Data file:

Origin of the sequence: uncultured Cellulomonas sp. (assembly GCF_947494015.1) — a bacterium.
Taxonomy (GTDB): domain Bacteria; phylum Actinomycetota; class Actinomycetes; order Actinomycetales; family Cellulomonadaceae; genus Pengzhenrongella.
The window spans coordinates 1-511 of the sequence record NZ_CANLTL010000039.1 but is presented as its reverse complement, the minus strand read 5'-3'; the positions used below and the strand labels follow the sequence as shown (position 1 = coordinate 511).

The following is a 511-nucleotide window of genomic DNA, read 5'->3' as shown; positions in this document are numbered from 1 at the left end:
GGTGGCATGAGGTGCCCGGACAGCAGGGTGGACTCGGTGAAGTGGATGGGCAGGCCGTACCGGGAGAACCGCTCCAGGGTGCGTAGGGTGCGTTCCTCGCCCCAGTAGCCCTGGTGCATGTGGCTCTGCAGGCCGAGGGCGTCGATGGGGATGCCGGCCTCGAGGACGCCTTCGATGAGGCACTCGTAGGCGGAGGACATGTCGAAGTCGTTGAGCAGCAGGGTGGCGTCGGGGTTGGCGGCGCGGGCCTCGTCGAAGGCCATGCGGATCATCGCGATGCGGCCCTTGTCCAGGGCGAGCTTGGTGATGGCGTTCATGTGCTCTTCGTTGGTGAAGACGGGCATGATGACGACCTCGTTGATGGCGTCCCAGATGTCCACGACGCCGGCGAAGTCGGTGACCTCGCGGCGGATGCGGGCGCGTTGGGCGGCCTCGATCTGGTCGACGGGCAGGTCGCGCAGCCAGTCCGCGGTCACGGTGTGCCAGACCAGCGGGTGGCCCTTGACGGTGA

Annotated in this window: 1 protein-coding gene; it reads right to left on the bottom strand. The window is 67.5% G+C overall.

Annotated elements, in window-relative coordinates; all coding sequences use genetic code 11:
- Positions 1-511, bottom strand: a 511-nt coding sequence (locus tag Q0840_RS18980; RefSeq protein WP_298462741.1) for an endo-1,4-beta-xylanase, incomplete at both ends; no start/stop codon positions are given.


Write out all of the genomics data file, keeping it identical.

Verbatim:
Origin of the sequence: uncultured Cellulomonas sp. (assembly GCF_947494015.1) — a bacterium.
Taxonomy (GTDB): domain Bacteria; phylum Actinomycetota; class Actinomycetes; order Actinomycetales; family Cellulomonadaceae; genus Pengzhenrongella.
The window spans coordinates 1-511 of the sequence record NZ_CANLTL010000039.1 but is presented as its reverse complement, the minus strand read 5'-3'; the positions used below and the strand labels follow the sequence as shown (position 1 = coordinate 511).

The following is a 511-nucleotide window of genomic DNA, read 5'->3' as shown; positions in this document are numbered from 1 at the left end:
GGTGGCATGAGGTGCCCGGACAGCAGGGTGGACTCGGTGAAGTGGATGGGCAGGCCGTACCGGGAGAACCGCTCCAGGGTGCGTAGGGTGCGTTCCTCGCCCCAGTAGCCCTGGTGCATGTGGCTCTGCAGGCCGAGGGCGTCGATGGGGATGCCGGCCTCGAGGACGCCTTCGATGAGGCACTCGTAGGCGGAGGACATGTCGAAGTCGTTGAGCAGCAGGGTGGCGTCGGGGTTGGCGGCGCGGGCCTCGTCGAAGGCCATGCGGATCATCGCGATGCGGCCCTTGTCCAGGGCGAGCTTGGTGATGGCGTTCATGTGCTCTTCGTTGGTGAAGACGGGCATGATGACGACCTCGTTGATGGCGTCCCAGATGTCCACGACGCCGGCGAAGTCGGTGACCTCGCGGCGGATGCGGGCGCGTTGGGCGGCCTCGATCTGGTCGACGGGCAGGTCGCGCAGCCAGTCCGCGGTCACGGTGTGCCAGACCAGCGGGTGGCCCTTGACGGTGA

Annotated in this window: 1 protein-coding gene; it reads right to left on the bottom strand. The window is 67.5% G+C overall.

Annotated elements, in window-relative coordinates; all coding sequences use genetic code 11:
- Positions 1-511, bottom strand: a 511-nt coding sequence (locus tag Q0840_RS18980; RefSeq protein WP_298462741.1) for an endo-1,4-beta-xylanase, incomplete at both ends; no start/stop codon positions are given.